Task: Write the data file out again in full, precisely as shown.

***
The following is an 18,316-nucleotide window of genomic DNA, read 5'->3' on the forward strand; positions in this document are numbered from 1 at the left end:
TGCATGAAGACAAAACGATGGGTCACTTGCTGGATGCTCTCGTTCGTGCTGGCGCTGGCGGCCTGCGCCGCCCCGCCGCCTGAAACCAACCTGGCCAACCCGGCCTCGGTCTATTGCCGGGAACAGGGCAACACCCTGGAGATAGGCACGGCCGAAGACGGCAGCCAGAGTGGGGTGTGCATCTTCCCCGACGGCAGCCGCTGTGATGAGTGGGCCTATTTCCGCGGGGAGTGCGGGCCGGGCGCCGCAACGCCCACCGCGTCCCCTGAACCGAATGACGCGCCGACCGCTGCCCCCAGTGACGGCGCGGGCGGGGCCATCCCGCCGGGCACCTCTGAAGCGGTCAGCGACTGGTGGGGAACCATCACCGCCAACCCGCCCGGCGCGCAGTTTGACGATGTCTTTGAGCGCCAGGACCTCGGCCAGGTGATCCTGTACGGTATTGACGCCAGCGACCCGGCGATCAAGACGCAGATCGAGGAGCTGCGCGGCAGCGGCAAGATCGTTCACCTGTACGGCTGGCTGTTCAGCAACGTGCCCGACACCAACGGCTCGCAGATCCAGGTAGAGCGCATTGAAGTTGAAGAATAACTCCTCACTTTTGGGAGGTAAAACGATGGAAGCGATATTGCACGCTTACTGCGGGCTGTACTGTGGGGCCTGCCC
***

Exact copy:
The following is an 18,316-nucleotide window of genomic DNA, read 5'->3' on the forward strand; positions in this document are numbered from 1 at the left end:
TGCATGAAGACAAAACGATGGGTCACTTGCTGGATGCTCTCGTTCGTGCTGGCGCTGGCGGCCTGCGCCGCCCCGCCGCCTGAAACCAACCTGGCCAACCCGGCCTCGGTCTATTGCCGGGAACAGGGCAACACCCTGGAGATAGGCACGGCCGAAGACGGCAGCCAGAGTGGGGTGTGCATCTTCCCCGACGGCAGCCGCTGTGATGAGTGGGCCTATTTCCGCGGGGAGTGCGGGCCGGGCGCCGCAACGCCCACCGCGTCCCCTGAACCGAATGACGCGCCGACCGCTGCCCCCAGTGACGGCGCGGGCGGGGCCATCCCGCCGGGCACCTCTGAAGCGGTCAGCGACTGGTGGGGAACCATCACCGCCAACCCGCCCGGCGCGCAGTTTGACGATGTCTTTGAGCGCCAGGACCTCGGCCAGGTGATCCTGTACGGTATTGACGCCAGCGACCCGGCGATCAAGACGCAGATCGAGGAGCTGCGCGGCAGCGGCAAGATCGTTCACCTGTACGGCTGGCTGTTCAGCAACGTGCCCGACACCAACGGCTCGCAGATCCAGGTAGAGCGCATTGAAGTTGAAGAATAACTCCTCACTTTTGGGAGGTAAAACGATGGAAGCGATATTGCACGCTTACTGCGGGCTGTACTGTGGGGCCTGCCC